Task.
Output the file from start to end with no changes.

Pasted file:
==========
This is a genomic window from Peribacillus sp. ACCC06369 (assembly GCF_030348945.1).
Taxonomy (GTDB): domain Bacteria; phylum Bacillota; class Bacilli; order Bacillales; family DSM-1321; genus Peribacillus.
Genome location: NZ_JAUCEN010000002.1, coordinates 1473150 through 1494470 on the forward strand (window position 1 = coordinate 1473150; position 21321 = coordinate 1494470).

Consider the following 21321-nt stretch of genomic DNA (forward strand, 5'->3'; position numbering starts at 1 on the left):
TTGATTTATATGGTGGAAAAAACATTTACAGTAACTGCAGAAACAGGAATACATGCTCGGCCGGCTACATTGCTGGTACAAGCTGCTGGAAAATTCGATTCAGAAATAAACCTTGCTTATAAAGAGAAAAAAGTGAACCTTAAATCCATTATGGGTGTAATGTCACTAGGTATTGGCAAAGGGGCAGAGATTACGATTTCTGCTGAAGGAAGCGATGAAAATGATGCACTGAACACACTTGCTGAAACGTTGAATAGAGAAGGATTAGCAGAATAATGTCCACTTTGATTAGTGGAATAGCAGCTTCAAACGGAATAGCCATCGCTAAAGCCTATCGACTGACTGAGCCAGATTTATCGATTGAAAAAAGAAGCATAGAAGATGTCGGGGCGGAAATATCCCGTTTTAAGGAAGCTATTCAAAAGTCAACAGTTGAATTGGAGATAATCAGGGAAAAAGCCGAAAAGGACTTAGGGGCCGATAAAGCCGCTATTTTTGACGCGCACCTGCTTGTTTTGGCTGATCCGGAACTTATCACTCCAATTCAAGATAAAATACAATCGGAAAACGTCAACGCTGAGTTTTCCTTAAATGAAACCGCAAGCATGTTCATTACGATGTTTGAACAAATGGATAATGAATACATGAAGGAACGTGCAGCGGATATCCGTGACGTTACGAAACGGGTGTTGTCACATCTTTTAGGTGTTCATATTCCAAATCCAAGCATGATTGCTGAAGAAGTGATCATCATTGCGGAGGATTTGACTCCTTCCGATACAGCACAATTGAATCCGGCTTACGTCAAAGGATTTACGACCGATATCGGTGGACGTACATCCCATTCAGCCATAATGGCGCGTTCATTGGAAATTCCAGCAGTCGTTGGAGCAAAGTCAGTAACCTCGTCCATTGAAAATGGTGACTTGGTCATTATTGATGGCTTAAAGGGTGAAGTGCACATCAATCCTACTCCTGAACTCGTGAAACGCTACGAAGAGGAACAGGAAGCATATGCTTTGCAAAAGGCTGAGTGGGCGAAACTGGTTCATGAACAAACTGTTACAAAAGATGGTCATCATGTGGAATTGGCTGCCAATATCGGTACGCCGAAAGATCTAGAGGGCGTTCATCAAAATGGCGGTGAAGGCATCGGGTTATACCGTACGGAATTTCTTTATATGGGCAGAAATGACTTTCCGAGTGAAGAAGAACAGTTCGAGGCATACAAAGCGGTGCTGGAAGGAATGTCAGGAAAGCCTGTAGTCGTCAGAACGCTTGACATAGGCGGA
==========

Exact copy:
This is a genomic window from Peribacillus sp. ACCC06369 (assembly GCF_030348945.1).
Taxonomy (GTDB): domain Bacteria; phylum Bacillota; class Bacilli; order Bacillales; family DSM-1321; genus Peribacillus.
Genome location: NZ_JAUCEN010000002.1, coordinates 1473150 through 1494470 on the forward strand (window position 1 = coordinate 1473150; position 21321 = coordinate 1494470).

Consider the following 21321-nt stretch of genomic DNA (forward strand, 5'->3'; position numbering starts at 1 on the left):
TTGATTTATATGGTGGAAAAAACATTTACAGTAACTGCAGAAACAGGAATACATGCTCGGCCGGCTACATTGCTGGTACAAGCTGCTGGAAAATTCGATTCAGAAATAAACCTTGCTTATAAAGAGAAAAAAGTGAACCTTAAATCCATTATGGGTGTAATGTCACTAGGTATTGGCAAAGGGGCAGAGATTACGATTTCTGCTGAAGGAAGCGATGAAAATGATGCACTGAACACACTTGCTGAAACGTTGAATAGAGAAGGATTAGCAGAATAATGTCCACTTTGATTAGTGGAATAGCAGCTTCAAACGGAATAGCCATCGCTAAAGCCTATCGACTGACTGAGCCAGATTTATCGATTGAAAAAAGAAGCATAGAAGATGTCGGGGCGGAAATATCCCGTTTTAAGGAAGCTATTCAAAAGTCAACAGTTGAATTGGAGATAATCAGGGAAAAAGCCGAAAAGGACTTAGGGGCCGATAAAGCCGCTATTTTTGACGCGCACCTGCTTGTTTTGGCTGATCCGGAACTTATCACTCCAATTCAAGATAAAATACAATCGGAAAACGTCAACGCTGAGTTTTCCTTAAATGAAACCGCAAGCATGTTCATTACGATGTTTGAACAAATGGATAATGAATACATGAAGGAACGTGCAGCGGATATCCGTGACGTTACGAAACGGGTGTTGTCACATCTTTTAGGTGTTCATATTCCAAATCCAAGCATGATTGCTGAAGAAGTGATCATCATTGCGGAGGATTTGACTCCTTCCGATACAGCACAATTGAATCCGGCTTACGTCAAAGGATTTACGACCGATATCGGTGGACGTACATCCCATTCAGCCATAATGGCGCGTTCATTGGAAATTCCAGCAGTCGTTGGAGCAAAGTCAGTAACCTCGTCCATTGAAAATGGTGACTTGGTCATTATTGATGGCTTAAAGGGTGAAGTGCACATCAATCCTACTCCTGAACTCGTGAAACGCTACGAAGAGGAACAGGAAGCATATGCTTTGCAAAAGGCTGAGTGGGCGAAACTGGTTCATGAACAAACTGTTACAAAAGATGGTCATCATGTGGAATTGGCTGCCAATATCGGTACGCCGAAAGATCTAGAGGGCGTTCATCAAAATGGCGGTGAAGGCATCGGGTTATACCGTACGGAATTTCTTTATATGGGCAGAAATGACTTTCCGAGTGAAGAAGAACAGTTCGAGGCATACAAAGCGGTGCTGGAAGGAATGTCAGGAAAGCCTGTAGTCGTCAGAACGCTTGACATAGGCGGA